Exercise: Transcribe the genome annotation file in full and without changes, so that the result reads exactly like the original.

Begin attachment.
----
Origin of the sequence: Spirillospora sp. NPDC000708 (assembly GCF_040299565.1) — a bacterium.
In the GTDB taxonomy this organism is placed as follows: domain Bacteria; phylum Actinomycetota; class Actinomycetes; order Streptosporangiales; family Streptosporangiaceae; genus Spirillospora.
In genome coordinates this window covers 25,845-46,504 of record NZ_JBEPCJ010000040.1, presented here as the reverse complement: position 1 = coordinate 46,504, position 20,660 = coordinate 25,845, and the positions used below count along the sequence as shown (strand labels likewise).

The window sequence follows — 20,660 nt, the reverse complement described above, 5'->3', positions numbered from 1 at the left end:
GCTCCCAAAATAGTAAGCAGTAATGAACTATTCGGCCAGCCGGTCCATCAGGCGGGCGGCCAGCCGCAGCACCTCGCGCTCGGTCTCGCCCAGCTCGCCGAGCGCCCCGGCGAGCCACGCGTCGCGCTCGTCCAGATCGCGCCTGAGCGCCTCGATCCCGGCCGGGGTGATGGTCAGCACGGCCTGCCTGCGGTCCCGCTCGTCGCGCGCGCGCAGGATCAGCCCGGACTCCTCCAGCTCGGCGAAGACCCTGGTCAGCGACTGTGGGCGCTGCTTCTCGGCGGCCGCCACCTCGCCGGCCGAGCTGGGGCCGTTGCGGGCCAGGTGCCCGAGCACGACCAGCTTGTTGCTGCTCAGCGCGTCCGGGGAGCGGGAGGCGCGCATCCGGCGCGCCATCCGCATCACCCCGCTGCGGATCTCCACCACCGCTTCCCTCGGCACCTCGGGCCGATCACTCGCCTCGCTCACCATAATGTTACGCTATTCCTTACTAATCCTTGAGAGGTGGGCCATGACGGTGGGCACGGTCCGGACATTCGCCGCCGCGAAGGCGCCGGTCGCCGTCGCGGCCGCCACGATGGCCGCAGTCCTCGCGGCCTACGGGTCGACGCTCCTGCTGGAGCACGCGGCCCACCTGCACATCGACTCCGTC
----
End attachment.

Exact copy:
Origin of the sequence: Spirillospora sp. NPDC000708 (assembly GCF_040299565.1) — a bacterium.
In the GTDB taxonomy this organism is placed as follows: domain Bacteria; phylum Actinomycetota; class Actinomycetes; order Streptosporangiales; family Streptosporangiaceae; genus Spirillospora.
In genome coordinates this window covers 25,845-46,504 of record NZ_JBEPCJ010000040.1, presented here as the reverse complement: position 1 = coordinate 46,504, position 20,660 = coordinate 25,845, and the positions used below count along the sequence as shown (strand labels likewise).

The window sequence follows — 20,660 nt, the reverse complement described above, 5'->3', positions numbered from 1 at the left end:
GCTCCCAAAATAGTAAGCAGTAATGAACTATTCGGCCAGCCGGTCCATCAGGCGGGCGGCCAGCCGCAGCACCTCGCGCTCGGTCTCGCCCAGCTCGCCGAGCGCCCCGGCGAGCCACGCGTCGCGCTCGTCCAGATCGCGCCTGAGCGCCTCGATCCCGGCCGGGGTGATGGTCAGCACGGCCTGCCTGCGGTCCCGCTCGTCGCGCGCGCGCAGGATCAGCCCGGACTCCTCCAGCTCGGCGAAGACCCTGGTCAGCGACTGTGGGCGCTGCTTCTCGGCGGCCGCCACCTCGCCGGCCGAGCTGGGGCCGTTGCGGGCCAGGTGCCCGAGCACGACCAGCTTGTTGCTGCTCAGCGCGTCCGGGGAGCGGGAGGCGCGCATCCGGCGCGCCATCCGCATCACCCCGCTGCGGATCTCCACCACCGCTTCCCTCGGCACCTCGGGCCGATCACTCGCCTCGCTCACCATAATGTTACGCTATTCCTTACTAATCCTTGAGAGGTGGGCCATGACGGTGGGCACGGTCCGGACATTCGCCGCCGCGAAGGCGCCGGTCGCCGTCGCGGCCGCCACGATGGCCGCAGTCCTCGCGGCCTACGGGTCGACGCTCCTGCTGGAGCACGCGGCCCACCTGCACATCGACTCCGTC